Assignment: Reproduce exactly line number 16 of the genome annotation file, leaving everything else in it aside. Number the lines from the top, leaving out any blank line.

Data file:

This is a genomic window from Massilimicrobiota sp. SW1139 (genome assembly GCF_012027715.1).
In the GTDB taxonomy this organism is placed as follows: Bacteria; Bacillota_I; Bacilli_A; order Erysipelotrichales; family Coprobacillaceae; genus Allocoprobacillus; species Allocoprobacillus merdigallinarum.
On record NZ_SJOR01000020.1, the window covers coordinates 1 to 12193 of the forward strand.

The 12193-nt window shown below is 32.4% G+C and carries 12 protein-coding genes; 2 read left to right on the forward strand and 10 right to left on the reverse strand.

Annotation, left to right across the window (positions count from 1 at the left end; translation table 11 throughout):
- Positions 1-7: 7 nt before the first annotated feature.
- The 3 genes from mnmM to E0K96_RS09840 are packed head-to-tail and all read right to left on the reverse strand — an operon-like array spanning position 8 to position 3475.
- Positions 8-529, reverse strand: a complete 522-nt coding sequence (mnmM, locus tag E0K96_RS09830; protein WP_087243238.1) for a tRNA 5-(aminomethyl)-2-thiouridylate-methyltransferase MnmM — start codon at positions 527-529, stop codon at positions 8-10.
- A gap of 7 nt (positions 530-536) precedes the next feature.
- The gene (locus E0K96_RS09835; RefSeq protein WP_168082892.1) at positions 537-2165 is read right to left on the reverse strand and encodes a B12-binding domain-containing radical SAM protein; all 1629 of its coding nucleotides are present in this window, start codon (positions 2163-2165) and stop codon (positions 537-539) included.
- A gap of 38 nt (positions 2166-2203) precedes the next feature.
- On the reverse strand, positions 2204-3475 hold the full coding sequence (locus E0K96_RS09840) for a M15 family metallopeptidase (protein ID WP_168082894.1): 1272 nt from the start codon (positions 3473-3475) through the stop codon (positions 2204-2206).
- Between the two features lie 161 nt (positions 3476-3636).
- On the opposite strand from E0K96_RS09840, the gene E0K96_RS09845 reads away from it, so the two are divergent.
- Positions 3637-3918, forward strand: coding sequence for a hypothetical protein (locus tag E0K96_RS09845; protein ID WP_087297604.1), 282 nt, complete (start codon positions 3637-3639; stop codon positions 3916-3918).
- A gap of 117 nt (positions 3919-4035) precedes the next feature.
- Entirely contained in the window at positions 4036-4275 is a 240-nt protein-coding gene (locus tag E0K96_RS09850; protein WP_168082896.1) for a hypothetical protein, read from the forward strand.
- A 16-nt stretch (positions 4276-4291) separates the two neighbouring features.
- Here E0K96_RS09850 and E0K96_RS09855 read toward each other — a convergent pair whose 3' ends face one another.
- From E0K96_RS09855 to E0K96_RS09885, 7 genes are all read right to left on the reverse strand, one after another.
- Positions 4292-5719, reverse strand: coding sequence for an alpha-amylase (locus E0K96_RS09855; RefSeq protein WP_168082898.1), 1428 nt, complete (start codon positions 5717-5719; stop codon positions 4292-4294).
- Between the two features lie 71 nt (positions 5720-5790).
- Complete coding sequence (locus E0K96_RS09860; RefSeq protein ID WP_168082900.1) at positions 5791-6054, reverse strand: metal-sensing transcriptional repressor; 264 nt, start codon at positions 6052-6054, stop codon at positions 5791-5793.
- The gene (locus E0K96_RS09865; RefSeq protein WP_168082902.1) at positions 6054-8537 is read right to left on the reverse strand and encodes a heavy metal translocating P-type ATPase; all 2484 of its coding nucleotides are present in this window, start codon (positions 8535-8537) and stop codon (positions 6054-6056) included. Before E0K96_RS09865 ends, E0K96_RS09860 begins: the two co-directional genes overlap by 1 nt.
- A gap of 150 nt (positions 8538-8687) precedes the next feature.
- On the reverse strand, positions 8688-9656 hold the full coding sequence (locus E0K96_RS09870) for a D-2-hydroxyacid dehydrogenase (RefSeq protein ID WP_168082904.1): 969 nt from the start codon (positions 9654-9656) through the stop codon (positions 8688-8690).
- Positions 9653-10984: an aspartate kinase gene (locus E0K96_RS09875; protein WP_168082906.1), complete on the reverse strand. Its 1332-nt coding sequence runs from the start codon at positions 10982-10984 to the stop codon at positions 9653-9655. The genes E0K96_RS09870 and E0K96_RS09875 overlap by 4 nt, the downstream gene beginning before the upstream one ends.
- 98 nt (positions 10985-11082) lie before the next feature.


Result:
- A gap of 117 nt (positions 3919-4035) precedes the next feature.